Irish farmers are demanding price rises as China expands its international import markets for meat to replace the millions of pigs killed by African swine fever this year.

IFA president, Galway based Joe Healy, insists that access to Chinese markets must deliver a return above the cost of production for Irish farmers.

It comes as the Minister for Agriculture Michael Creed leads a trade visit to China this week with Bord Bia.

According to today’s Irish Independent, the demand for beef in China is said to be boosting prices, business and profits for European and South American meat-packers as it re-shapes global markets for pork, beef and chicken.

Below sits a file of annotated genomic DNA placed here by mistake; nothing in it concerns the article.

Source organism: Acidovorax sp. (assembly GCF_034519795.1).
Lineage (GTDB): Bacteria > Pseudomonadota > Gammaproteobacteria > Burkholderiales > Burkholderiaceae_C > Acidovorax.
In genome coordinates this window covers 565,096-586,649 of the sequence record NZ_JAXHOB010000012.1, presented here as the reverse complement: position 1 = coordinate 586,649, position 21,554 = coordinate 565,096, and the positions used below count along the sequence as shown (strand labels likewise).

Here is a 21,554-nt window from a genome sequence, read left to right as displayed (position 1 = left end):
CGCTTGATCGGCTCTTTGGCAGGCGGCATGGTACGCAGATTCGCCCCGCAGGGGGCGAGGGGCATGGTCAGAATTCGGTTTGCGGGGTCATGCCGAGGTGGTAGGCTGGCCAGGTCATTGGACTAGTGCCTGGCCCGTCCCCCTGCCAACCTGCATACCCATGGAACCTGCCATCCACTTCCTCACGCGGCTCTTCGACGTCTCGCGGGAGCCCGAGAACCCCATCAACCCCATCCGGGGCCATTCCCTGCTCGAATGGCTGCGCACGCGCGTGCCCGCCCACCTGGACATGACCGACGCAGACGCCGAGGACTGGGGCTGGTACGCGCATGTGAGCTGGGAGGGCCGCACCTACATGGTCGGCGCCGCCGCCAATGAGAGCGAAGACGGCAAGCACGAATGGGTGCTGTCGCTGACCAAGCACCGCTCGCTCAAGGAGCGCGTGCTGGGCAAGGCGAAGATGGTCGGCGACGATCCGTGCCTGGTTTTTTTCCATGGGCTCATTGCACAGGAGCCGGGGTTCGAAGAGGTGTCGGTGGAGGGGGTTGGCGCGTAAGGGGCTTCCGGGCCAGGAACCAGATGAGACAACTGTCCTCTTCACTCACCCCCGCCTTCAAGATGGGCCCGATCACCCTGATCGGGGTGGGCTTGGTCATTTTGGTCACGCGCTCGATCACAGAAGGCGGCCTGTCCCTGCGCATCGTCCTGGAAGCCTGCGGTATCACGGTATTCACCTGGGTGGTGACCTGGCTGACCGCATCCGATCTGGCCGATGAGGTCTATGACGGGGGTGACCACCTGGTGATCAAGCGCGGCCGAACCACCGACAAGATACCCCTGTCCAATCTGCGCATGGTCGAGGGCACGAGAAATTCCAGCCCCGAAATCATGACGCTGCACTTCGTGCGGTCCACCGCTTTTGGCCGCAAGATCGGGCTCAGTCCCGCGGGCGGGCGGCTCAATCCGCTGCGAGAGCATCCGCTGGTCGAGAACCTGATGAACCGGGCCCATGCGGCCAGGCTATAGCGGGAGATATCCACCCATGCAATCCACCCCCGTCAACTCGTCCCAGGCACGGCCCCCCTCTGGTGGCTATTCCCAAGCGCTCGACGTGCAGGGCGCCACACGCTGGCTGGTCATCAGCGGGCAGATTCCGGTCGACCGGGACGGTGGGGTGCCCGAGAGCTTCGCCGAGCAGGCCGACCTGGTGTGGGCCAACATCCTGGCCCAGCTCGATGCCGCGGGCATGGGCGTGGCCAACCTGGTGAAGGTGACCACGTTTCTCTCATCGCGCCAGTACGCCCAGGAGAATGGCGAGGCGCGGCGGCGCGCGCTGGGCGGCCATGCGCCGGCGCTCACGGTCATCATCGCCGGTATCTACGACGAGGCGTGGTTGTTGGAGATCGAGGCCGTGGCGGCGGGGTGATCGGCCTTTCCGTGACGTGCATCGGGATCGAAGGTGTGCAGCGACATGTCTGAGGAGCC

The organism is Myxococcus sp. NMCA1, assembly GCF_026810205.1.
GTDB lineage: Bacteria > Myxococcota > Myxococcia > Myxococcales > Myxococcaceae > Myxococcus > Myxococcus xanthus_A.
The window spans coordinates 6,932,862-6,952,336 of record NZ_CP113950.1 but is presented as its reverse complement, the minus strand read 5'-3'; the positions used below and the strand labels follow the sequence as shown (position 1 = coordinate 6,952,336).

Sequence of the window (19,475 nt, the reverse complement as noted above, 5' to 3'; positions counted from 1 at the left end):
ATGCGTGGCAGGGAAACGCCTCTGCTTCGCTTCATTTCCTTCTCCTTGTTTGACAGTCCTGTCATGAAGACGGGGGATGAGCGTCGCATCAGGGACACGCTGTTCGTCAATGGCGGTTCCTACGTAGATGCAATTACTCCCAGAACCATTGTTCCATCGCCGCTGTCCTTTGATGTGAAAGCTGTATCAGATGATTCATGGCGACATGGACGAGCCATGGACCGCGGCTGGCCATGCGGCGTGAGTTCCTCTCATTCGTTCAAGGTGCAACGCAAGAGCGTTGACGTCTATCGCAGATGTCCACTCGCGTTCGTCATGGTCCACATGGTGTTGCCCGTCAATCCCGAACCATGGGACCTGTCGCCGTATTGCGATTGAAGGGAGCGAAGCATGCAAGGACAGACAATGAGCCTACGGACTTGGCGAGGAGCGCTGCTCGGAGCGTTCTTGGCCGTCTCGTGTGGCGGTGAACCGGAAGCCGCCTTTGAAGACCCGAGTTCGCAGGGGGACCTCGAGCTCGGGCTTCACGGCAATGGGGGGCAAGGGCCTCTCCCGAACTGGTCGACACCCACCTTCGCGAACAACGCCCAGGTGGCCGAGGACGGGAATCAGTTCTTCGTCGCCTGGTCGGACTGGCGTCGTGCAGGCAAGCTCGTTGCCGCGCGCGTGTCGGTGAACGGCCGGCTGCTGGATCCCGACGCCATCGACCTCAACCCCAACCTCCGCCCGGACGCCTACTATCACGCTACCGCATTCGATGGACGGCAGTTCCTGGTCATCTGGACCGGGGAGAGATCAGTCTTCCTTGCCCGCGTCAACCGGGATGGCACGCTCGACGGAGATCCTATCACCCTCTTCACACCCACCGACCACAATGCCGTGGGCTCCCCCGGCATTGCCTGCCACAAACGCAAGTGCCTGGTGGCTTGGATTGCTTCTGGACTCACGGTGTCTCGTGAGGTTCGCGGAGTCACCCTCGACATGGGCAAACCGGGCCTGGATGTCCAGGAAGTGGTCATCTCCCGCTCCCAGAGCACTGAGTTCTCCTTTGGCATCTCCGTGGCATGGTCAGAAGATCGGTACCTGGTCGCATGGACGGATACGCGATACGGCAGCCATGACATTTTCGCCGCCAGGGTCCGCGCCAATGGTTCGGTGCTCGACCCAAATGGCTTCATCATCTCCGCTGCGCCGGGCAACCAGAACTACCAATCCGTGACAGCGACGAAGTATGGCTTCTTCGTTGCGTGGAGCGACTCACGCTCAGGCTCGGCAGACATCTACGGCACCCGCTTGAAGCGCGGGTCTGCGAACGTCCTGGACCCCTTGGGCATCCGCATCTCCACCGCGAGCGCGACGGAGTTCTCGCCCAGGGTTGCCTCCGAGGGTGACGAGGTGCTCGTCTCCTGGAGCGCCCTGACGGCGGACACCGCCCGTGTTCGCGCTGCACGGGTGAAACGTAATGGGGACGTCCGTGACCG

Rabobank estimates that China's pig herd, the world's largest, fell by 50pc in the first eight months of this year.

With 21 Irish plants approved, industry sources here say Irish beef exports to China could now rise to 28,000 tonne, worth up to €170m annually.

Dawn Meats expects to supply €5m worth of beef a year, following recent audits that gave a number of its plants approval to export.

However, competition in China is set to heat up, with many more meat plants in Argentina and Brazil having recently been approved to export.



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